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Billionaire investor Howard Marks says tax cut won't trickle down 'too much' to regular worker

  • Billionaire investor Howard Marks says that the Republican plan to cut the corporate tax rate will not trickle down "too much" to workers and customers.
  • "I saw on TV the other day somebody who said it was going to be shared with the workers and the customers: Not in my expectation," said Marks during CNBC's "Power Lunch."
  • The investor also offered some comment on the increasingly-popular cryptocurrency, bitcoin, saying he's feeling a bit more positive on the volatile asset as a currency.
Howard Marks, co-chairman of Oaktree Capital Management
Michael Nagle | Bloomberg | Getty Images
Howard Marks, co-chairman of Oaktree Capital Management

Billionaire investor Howard Marks believes that the current Republican plan to cut the corporate tax rate will likely not trickle down to the benefit of regular workers and citizens.

"I thought the request for a 20 percent tax rate was something you could give from and that they would compromise somewhere between that and 25. But a 20 percent tax rate for corporations is very low," said Marks on CNBC's "Power Lunch" Wednesday.

"I think it doesn't trickle down too much," he added. "I think that some corporations and their owners do better. I saw on TV the other day somebody who said it was going to be shared with the workers and the customers: Not in my expectation.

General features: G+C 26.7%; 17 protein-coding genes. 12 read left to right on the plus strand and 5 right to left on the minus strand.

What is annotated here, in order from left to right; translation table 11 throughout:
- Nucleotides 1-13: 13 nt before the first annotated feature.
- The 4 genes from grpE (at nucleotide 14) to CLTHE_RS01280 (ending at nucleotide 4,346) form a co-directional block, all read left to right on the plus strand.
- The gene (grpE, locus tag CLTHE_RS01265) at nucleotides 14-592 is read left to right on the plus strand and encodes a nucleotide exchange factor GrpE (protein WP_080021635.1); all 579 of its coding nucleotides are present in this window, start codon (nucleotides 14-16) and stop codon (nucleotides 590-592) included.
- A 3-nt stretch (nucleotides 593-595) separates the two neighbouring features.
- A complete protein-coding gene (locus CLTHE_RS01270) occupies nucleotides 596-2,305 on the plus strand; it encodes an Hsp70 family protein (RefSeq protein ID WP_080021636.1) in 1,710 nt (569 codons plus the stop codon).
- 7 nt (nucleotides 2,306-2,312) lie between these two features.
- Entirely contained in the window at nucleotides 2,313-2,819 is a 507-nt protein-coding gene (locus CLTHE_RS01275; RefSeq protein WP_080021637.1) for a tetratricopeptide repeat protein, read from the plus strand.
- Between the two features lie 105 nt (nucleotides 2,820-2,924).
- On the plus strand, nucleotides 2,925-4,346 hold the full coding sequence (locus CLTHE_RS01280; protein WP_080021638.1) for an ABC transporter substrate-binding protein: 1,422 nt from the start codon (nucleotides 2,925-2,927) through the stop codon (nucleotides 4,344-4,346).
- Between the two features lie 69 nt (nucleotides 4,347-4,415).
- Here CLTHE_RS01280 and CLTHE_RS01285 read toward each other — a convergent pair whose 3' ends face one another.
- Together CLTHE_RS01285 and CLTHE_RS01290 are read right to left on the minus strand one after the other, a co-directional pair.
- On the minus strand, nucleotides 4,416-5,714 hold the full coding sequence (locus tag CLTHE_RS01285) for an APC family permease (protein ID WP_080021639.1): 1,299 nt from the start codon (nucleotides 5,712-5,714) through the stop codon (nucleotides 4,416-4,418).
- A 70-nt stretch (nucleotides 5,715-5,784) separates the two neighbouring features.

He was commenting on the current GOP effort to pass a tax overhaul. A key provision in both the House and Senate versions of the bill is a reduction of the corporate tax rate to 20 percent.

Marks was speaking with CNBC at the Goldman Sachs financial services conference in New York. His company, Oaktree Capital, had $100 billion in assets under management as of September. He is perhaps best known for his prophetic investment notes, which correctly warned about the financial crisis and the dot-com bubble.

The widely-followed investor also offered some comment on the increasingly-popular cryptocurrency, bitcoin.

"I'm more positive on it as a thing because I think it has uses, store of value, currency, et cetera," said Marks. "I'm not optimistic on it as a way to make money because – why should the fact that it can serve as a currency or store of value mean that it should appreciate in the future. I don't see the connection there."

"The point is: Increasingly, people are willing to accept it as a currency. But what does that mean? That means, for the most part, you go out you buy a bitcoin, you give it to me and I turn it back into dollars right away. Most people are not going to actually conduct their businesses in bitcoin."

Marks had previously warned clients away from cryptocurrencies earlier in the year as "an unfounded fad (or perhaps even a pyramid scheme)," but has walked back those statements as the year progressed.

The manager admitted in September that his original assessment of bitcoin was incomplete, and agreed that it could be used as a form of payment.

WATCH: Marks not optimistic on bitcoin as a way to make money